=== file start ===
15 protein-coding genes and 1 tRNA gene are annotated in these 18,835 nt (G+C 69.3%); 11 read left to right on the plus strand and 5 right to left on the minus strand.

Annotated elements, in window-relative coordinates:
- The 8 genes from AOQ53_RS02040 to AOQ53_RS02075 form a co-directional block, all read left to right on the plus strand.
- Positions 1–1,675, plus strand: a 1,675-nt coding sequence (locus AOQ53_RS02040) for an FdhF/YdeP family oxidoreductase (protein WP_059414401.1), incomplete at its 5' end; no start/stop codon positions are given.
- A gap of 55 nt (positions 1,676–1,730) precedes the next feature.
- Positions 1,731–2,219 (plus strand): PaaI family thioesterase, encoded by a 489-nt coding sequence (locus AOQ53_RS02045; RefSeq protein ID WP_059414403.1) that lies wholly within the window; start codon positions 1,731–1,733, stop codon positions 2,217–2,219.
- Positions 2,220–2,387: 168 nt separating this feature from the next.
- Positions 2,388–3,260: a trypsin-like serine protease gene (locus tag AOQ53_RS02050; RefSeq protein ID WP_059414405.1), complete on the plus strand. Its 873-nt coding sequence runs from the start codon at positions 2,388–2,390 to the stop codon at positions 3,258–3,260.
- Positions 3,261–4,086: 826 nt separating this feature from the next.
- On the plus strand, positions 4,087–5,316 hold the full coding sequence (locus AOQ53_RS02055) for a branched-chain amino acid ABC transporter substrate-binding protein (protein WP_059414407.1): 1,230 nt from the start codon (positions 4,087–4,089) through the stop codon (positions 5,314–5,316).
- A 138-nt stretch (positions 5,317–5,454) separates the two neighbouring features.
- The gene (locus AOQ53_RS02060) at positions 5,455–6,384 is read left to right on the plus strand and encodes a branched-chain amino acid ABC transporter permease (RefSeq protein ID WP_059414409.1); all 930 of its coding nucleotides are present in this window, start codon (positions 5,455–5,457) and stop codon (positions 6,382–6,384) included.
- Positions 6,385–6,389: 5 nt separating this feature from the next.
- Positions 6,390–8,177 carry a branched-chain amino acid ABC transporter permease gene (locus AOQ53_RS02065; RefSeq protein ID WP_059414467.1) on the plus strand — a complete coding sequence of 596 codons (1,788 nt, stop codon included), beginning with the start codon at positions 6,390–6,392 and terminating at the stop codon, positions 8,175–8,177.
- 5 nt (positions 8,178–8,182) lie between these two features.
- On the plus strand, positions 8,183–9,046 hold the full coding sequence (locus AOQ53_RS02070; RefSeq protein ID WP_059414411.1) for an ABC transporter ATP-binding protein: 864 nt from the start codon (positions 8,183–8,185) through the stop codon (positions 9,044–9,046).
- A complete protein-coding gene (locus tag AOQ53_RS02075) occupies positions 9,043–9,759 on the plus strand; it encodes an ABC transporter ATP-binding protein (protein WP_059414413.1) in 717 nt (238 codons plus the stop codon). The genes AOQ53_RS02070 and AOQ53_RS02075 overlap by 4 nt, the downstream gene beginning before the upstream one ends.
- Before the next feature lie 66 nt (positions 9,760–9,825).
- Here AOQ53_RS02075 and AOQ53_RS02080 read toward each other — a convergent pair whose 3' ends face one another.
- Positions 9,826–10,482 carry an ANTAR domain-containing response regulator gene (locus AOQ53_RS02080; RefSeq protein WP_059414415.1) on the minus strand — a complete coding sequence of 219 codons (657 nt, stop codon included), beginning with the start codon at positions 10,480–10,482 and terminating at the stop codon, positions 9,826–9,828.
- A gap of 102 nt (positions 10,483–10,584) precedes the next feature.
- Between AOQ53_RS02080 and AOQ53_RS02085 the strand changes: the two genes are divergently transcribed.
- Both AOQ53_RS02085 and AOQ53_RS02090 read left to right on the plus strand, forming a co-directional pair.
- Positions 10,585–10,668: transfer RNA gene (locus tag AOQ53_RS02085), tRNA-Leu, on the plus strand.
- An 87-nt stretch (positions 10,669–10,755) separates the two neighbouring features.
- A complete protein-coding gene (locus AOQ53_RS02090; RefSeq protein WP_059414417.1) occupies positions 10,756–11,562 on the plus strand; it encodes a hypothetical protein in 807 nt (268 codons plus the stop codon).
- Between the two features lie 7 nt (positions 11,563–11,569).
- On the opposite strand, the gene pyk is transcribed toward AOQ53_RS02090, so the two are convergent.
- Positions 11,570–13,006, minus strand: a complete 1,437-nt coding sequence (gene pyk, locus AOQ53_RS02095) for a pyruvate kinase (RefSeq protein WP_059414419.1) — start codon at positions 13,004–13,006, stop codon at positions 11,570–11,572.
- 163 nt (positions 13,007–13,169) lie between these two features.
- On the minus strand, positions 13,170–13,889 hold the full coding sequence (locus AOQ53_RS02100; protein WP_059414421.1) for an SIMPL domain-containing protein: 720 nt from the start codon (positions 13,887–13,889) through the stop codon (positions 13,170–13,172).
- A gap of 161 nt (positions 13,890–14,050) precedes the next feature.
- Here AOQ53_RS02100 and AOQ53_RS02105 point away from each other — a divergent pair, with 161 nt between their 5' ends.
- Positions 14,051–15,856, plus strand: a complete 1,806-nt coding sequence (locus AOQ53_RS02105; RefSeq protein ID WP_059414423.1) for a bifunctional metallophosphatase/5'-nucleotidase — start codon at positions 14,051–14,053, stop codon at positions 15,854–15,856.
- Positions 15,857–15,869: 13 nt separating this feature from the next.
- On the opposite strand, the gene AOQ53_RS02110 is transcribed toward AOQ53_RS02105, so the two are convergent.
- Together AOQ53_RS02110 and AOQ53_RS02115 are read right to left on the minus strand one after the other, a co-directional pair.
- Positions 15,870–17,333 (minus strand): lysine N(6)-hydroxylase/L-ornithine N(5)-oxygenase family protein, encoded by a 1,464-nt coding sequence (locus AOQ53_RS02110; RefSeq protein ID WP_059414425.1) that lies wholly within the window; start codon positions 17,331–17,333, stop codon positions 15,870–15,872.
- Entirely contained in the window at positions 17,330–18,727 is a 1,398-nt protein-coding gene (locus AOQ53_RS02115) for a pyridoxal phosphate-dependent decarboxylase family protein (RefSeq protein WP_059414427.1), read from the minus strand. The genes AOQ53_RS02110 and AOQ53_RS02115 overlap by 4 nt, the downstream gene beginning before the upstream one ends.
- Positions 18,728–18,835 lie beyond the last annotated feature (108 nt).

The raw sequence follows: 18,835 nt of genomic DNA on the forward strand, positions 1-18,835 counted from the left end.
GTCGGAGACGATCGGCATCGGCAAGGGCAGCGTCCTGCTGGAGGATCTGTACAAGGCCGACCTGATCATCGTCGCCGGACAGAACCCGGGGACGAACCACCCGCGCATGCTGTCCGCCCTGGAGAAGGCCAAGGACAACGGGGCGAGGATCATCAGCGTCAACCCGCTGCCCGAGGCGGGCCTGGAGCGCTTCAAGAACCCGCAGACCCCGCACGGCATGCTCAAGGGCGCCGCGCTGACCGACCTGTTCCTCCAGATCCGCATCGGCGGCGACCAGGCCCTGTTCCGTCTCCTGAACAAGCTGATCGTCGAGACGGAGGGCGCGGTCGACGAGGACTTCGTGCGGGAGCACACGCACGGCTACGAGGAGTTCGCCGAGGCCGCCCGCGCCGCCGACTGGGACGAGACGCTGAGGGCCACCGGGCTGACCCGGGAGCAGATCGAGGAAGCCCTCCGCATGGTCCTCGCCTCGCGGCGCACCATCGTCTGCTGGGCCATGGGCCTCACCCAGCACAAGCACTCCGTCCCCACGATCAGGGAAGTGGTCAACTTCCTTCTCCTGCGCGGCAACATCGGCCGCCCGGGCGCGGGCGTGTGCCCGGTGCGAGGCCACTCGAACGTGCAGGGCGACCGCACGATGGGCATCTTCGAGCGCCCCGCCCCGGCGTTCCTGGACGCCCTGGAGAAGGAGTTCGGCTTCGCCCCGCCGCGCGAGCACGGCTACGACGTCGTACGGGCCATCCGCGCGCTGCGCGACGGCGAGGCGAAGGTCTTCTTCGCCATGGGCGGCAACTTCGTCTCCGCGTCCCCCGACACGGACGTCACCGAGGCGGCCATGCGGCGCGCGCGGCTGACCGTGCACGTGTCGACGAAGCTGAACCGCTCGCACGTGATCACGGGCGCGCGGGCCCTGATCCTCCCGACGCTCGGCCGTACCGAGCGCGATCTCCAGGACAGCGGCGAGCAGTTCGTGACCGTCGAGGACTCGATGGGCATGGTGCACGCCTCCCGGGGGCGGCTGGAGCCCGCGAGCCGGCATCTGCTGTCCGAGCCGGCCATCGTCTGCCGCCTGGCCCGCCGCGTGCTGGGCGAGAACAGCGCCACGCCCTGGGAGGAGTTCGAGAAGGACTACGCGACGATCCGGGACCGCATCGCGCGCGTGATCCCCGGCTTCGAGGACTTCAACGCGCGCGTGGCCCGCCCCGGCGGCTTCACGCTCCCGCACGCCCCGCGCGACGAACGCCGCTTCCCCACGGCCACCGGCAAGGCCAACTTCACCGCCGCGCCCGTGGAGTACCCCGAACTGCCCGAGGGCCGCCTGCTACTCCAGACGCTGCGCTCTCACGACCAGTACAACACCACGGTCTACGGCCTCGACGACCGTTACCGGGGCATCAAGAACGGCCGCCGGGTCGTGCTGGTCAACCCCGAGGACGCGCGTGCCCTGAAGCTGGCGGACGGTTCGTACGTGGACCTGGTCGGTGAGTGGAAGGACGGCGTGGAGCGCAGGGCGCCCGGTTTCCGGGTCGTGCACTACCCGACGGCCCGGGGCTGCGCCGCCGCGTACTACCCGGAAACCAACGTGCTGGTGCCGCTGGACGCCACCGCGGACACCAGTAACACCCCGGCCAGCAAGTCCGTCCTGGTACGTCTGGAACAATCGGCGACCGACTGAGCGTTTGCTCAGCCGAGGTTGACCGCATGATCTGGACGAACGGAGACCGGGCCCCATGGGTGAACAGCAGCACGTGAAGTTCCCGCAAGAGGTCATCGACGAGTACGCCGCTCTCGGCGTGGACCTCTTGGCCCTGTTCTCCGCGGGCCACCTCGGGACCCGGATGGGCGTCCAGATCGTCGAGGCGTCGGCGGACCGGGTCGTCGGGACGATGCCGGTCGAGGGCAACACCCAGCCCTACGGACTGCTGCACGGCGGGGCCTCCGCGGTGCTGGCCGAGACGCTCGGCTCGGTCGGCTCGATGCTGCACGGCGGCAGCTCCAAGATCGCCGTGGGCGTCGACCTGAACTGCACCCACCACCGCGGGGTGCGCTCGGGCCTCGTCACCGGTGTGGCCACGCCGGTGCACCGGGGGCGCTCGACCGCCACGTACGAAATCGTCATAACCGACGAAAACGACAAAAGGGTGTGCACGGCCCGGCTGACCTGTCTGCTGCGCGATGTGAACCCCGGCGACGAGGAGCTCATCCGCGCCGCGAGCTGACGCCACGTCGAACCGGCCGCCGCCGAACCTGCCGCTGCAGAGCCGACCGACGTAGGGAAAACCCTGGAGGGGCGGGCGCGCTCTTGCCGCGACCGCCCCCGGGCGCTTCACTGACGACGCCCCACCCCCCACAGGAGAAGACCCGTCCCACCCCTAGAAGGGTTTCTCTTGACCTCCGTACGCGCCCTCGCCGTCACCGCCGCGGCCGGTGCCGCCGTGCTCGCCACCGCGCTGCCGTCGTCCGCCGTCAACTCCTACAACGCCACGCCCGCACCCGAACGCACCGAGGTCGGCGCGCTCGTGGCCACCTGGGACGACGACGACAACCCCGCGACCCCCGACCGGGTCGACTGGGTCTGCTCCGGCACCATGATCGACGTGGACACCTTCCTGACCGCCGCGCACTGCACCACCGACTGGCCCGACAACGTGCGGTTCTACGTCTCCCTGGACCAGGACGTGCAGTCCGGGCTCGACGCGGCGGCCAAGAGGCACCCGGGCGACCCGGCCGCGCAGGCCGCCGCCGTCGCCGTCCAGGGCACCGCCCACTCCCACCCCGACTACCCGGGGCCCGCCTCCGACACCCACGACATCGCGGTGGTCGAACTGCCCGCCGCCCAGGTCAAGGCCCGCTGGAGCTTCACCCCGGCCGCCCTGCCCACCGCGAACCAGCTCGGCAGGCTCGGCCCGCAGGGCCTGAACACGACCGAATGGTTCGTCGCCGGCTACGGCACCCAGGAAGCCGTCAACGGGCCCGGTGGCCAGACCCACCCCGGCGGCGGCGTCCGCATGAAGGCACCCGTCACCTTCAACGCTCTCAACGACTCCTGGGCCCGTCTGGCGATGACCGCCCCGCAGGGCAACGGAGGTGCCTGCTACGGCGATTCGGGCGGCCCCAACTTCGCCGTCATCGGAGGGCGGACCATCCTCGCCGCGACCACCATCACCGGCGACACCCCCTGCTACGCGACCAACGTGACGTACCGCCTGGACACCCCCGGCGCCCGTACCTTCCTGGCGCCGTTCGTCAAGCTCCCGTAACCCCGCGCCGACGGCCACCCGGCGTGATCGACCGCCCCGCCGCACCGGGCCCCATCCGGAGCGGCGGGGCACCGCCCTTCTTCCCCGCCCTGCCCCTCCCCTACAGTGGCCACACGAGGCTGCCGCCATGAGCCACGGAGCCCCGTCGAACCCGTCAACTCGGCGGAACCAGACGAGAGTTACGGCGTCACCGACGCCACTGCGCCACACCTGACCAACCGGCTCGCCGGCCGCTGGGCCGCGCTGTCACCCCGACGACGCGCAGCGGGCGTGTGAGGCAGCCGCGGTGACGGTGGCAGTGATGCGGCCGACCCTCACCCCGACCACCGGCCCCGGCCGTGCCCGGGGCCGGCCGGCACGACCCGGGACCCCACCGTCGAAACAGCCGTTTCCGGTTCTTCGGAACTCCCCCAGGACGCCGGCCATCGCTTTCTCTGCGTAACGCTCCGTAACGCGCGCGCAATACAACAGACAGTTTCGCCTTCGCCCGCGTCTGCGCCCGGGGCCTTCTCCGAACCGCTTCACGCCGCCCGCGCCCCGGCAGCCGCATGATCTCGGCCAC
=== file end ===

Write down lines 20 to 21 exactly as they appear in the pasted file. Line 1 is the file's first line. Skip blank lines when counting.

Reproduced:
- Positions 9,826–10,482 carry an ANTAR domain-containing response regulator gene (locus AOQ53_RS02080; RefSeq protein WP_059414415.1) on the minus strand — a complete coding sequence of 219 codons (657 nt, stop codon included), beginning with the start codon at positions 10,480–10,482 and terminating at the stop codon, positions 9,826–9,828.
- A gap of 102 nt (positions 10,483–10,584) precedes the next feature.